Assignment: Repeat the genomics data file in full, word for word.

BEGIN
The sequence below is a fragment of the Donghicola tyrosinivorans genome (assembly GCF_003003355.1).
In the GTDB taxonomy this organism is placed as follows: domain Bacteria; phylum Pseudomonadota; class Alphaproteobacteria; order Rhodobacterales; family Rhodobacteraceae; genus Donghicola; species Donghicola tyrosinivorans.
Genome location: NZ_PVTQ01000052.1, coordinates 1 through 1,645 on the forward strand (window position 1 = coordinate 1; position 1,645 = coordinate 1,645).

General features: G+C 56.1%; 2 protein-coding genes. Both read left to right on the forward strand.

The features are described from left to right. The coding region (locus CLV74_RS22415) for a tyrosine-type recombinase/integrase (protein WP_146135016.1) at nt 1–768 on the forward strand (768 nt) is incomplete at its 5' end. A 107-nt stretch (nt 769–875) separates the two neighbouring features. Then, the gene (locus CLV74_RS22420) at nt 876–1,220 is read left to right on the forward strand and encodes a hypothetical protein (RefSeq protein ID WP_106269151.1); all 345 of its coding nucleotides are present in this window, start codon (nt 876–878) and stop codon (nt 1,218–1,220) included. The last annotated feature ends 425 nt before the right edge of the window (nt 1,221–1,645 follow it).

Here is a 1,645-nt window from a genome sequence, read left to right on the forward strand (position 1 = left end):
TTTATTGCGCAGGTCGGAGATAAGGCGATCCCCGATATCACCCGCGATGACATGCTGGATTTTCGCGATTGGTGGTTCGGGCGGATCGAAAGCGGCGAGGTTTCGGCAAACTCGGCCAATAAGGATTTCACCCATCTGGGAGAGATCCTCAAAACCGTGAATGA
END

The sequence below is a fragment of the Donghicola tyrosinivorans genome (assembly GCF_003003355.1).
In the GTDB taxonomy this organism is placed as follows: domain Bacteria; phylum Pseudomonadota; class Alphaproteobacteria; order Rhodobacterales; family Rhodobacteraceae; genus Donghicola; species Donghicola tyrosinivorans.
Genome location: NZ_PVTQ01000052.1, coordinates 1 through 1,645 on the forward strand (window position 1 = coordinate 1; position 1,645 = coordinate 1,645).

General features: G+C 56.1%; 2 protein-coding genes. Both read left to right on the forward strand.

The features are described from left to right. The coding region (locus CLV74_RS22415) for a tyrosine-type recombinase/integrase (protein WP_146135016.1) at nt 1–768 on the forward strand (768 nt) is incomplete at its 5' end. A 107-nt stretch (nt 769–875) separates the two neighbouring features. Then, the gene (locus CLV74_RS22420) at nt 876–1,220 is read left to right on the forward strand and encodes a hypothetical protein (RefSeq protein ID WP_106269151.1); all 345 of its coding nucleotides are present in this window, start codon (nt 876–878) and stop codon (nt 1,218–1,220) included. The last annotated feature ends 425 nt before the right edge of the window (nt 1,221–1,645 follow it).

Here is a 1,645-nt window from a genome sequence, read left to right on the forward strand (position 1 = left end):
TTTATTGCGCAGGTCGGAGATAAGGCGATCCCCGATATCACCCGCGATGACATGCTGGATTTTCGCGATTGGTGGTTCGGGCGGATCGAAAGCGGCGAGGTTTCGGCAAACTCGGCCAATAAGGATTTCACCCATCTGGGAGAGATCCTCAAAACCGTGAATGA